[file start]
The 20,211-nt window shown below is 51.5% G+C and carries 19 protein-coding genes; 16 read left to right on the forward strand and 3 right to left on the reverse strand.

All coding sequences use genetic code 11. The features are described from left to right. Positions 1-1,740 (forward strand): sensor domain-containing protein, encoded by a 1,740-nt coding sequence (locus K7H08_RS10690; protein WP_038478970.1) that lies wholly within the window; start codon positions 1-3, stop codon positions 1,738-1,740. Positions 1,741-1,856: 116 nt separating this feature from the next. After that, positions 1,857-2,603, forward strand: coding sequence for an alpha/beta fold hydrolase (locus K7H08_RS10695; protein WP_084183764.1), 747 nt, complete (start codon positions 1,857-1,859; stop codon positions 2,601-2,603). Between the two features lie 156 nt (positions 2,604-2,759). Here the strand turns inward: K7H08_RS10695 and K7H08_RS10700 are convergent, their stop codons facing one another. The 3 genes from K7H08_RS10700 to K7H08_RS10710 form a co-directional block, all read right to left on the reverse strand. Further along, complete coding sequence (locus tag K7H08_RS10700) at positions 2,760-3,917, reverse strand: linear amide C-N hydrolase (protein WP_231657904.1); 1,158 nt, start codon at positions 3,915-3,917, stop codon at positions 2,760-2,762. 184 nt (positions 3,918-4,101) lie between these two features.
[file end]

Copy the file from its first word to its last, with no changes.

The 20,211-nt window shown below is 51.5% G+C and carries 19 protein-coding genes; 16 read left to right on the forward strand and 3 right to left on the reverse strand.

All coding sequences use genetic code 11. The features are described from left to right. Positions 1-1,740 (forward strand): sensor domain-containing protein, encoded by a 1,740-nt coding sequence (locus K7H08_RS10690; protein WP_038478970.1) that lies wholly within the window; start codon positions 1-3, stop codon positions 1,738-1,740. Positions 1,741-1,856: 116 nt separating this feature from the next. After that, positions 1,857-2,603, forward strand: coding sequence for an alpha/beta fold hydrolase (locus K7H08_RS10695; protein WP_084183764.1), 747 nt, complete (start codon positions 1,857-1,859; stop codon positions 2,601-2,603). Between the two features lie 156 nt (positions 2,604-2,759). Here the strand turns inward: K7H08_RS10695 and K7H08_RS10700 are convergent, their stop codons facing one another. The 3 genes from K7H08_RS10700 to K7H08_RS10710 form a co-directional block, all read right to left on the reverse strand. Further along, complete coding sequence (locus tag K7H08_RS10700) at positions 2,760-3,917, reverse strand: linear amide C-N hydrolase (protein WP_231657904.1); 1,158 nt, start codon at positions 3,915-3,917, stop codon at positions 2,760-2,762. 184 nt (positions 3,918-4,101) lie between these two features.